Whether an egg will be hatched or eaten, in both cases cleanliness of the nesting box is particularly important. The nest needs to be cleaned, disinfected and treated for mites regularly. Obviously, a clean nest, free from droppings and red mites, will encourage your chickens to use it. Put some fresh straw, wood shavings or hay in the bottom of the box to provide you’re hens with a comfortable nesting space. For residual red mite control we recommend dusting the nest box with Appletons De-Mite Powder. We use Chicken Astroturf as the nest liner in our nest boxes. This is brilliant stuff! It keeps the eggs clean, reduces breakages and the hens seem to like the feel of it. It is economical to use and very easy to clean and can be repeatedly used.

Coop Maintenance Pack
Nest Box Liners

Find The Secret Stash!

If you are letting your chickens roam about in the garden, they may have made a nest under a bush or in a corner somewhere. Follow your chicken discreetly to find the nest. Hens will often let off a loud celebration cackle when they have laid an egg, which can help you finding the nest. Once you’ve discovered the nest, remove the eggs from it and try to block it off or make it otherwise unattractive. You can simply cover it with a scrap piece of wood, rocks or plastic bottles filled with water. Hopefully, this will convince your hens to return to the comfortable nesting box you’ve provided.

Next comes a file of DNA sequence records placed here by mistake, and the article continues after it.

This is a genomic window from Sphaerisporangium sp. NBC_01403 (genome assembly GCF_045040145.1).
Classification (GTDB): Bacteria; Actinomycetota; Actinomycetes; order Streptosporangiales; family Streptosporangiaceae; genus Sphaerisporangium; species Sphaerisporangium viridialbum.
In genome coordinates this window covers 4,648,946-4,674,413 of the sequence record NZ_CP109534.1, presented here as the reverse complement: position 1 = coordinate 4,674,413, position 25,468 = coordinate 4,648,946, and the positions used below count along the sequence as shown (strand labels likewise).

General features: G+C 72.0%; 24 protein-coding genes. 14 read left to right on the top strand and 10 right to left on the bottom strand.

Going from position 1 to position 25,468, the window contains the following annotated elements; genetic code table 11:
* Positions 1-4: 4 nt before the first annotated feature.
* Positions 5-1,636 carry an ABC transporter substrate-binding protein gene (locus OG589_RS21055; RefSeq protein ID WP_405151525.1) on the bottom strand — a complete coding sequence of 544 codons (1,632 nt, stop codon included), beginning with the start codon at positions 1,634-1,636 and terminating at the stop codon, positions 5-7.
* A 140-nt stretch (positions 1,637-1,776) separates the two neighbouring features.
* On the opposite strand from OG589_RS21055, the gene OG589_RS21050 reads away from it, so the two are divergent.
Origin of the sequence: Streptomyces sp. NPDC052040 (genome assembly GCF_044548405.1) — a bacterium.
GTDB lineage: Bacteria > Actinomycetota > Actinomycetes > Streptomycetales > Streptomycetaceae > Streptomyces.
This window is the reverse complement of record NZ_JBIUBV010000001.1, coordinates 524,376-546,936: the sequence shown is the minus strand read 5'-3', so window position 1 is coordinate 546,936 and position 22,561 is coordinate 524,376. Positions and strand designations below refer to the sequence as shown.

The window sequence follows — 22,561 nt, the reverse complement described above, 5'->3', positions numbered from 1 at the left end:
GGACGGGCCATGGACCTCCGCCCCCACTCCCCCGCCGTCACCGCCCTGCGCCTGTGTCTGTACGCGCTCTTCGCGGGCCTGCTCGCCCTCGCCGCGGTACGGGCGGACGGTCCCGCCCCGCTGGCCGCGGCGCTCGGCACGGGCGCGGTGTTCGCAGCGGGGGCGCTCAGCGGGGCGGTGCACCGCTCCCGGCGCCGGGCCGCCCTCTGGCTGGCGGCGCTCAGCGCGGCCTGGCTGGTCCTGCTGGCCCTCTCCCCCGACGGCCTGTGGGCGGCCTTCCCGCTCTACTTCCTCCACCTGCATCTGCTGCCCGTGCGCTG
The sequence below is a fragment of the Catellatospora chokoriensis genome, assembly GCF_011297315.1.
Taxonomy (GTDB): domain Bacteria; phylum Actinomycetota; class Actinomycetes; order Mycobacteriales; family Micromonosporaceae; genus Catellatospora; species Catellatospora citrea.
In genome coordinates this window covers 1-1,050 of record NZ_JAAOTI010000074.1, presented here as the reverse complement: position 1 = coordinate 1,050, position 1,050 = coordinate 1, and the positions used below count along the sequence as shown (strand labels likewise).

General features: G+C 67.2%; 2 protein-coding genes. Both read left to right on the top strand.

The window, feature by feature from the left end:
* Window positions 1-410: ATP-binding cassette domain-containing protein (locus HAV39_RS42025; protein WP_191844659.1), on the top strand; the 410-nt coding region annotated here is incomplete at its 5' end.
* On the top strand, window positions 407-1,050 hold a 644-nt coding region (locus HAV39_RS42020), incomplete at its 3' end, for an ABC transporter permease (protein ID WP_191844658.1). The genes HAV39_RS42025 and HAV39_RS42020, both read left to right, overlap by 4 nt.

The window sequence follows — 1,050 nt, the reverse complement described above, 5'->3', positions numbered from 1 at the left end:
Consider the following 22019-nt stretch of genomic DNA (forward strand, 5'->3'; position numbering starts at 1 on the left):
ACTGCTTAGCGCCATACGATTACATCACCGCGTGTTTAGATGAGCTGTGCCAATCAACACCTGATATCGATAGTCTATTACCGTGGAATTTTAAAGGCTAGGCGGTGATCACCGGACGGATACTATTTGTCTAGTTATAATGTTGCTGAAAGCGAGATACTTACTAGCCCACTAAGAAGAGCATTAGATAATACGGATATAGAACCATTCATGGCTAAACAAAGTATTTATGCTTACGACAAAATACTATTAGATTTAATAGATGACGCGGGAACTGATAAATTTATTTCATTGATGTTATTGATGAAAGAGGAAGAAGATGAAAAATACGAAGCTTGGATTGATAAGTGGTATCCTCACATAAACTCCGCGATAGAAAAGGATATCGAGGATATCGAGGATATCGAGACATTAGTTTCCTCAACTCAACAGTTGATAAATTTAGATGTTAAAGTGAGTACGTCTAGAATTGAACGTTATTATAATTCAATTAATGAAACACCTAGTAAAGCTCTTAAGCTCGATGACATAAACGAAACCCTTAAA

‘Decoy Eggs’

Hens will often lay in places where there are already eggs. Fake eggs are useful for encouraging your chickens to lay their eggs in a particular place. When young hens get ready to start laying, the fake eggs in a nesting box will give them the hint that this is the place to lay their eggs. We recommend leaving them in the nest boxes all year round. It makes no difference as to the colour or size of the fake egg as to the hen an egg is an egg.

Fake Eggs

Collect Eggs Often

Collecting eggs regularly is not only one of the greatest joys of keeping chickens, it is also an important thing to do. A few eggs won’t keep a hen from adding one more, but a box already full of eggs isn’t very appealing to a hen. Collect the eggs at least once a day, twice a day is even better and every day is recommended. This will also discourage egg eating, dirty eggs and broodiness, and it will help you keep track of which eggs are fresh.

Egg Skelter

Break the ‘Lay-Away’ Habit